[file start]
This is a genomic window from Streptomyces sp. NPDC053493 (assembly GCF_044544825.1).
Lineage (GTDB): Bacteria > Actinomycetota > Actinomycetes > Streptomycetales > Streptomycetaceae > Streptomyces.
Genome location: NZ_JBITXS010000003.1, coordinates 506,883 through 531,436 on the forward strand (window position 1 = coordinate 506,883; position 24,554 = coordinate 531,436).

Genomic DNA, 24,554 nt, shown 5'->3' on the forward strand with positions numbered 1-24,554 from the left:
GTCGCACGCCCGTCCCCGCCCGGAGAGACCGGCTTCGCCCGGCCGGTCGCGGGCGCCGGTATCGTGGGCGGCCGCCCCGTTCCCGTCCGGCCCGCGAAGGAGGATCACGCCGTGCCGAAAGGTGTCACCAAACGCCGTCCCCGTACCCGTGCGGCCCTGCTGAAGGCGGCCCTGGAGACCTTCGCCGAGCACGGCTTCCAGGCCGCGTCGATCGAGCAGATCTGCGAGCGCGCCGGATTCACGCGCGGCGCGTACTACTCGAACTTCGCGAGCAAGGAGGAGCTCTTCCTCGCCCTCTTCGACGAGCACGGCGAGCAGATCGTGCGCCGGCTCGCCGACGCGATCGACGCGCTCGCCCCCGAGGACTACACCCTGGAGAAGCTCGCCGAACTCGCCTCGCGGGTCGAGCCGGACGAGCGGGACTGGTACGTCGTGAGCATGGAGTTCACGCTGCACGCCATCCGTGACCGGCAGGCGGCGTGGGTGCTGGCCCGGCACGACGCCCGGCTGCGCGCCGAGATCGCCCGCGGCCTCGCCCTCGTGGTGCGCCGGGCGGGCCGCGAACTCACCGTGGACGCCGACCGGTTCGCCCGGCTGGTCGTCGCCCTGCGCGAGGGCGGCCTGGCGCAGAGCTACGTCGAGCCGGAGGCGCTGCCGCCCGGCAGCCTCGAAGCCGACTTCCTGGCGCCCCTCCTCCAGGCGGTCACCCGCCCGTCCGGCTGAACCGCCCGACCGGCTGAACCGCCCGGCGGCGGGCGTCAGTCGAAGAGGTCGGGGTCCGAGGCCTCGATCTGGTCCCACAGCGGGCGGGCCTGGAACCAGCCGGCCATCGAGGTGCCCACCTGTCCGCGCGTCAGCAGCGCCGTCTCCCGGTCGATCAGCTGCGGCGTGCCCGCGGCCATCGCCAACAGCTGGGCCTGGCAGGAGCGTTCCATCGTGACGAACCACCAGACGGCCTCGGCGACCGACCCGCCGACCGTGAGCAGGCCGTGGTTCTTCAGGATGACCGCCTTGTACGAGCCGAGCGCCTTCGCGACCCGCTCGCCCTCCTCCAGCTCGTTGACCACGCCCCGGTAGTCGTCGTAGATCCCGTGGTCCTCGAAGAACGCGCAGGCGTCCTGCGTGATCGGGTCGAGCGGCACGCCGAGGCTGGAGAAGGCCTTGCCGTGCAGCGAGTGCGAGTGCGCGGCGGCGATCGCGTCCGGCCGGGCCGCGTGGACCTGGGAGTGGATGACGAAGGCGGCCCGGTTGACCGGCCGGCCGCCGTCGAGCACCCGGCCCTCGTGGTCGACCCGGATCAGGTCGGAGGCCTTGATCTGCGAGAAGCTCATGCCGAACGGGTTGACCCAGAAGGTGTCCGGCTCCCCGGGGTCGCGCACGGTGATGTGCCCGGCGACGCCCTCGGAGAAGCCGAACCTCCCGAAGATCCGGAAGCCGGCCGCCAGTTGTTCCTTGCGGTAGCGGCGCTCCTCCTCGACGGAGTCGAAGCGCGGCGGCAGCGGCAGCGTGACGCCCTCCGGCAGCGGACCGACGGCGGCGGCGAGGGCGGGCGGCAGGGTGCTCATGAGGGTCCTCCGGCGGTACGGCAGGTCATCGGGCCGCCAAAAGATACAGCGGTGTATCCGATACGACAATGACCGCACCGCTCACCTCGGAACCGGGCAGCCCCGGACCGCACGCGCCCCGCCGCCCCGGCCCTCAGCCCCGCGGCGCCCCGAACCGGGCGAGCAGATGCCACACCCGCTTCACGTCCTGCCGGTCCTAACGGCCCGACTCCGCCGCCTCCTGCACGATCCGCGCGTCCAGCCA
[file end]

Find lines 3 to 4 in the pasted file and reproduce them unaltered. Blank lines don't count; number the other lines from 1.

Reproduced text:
Genome location: NZ_JBITXS010000003.1, coordinates 506,883 through 531,436 on the forward strand (window position 1 = coordinate 506,883; position 24,554 = coordinate 531,436).

Genomic DNA, 24,554 nt, shown 5'->3' on the forward strand with positions numbered 1-24,554 from the left: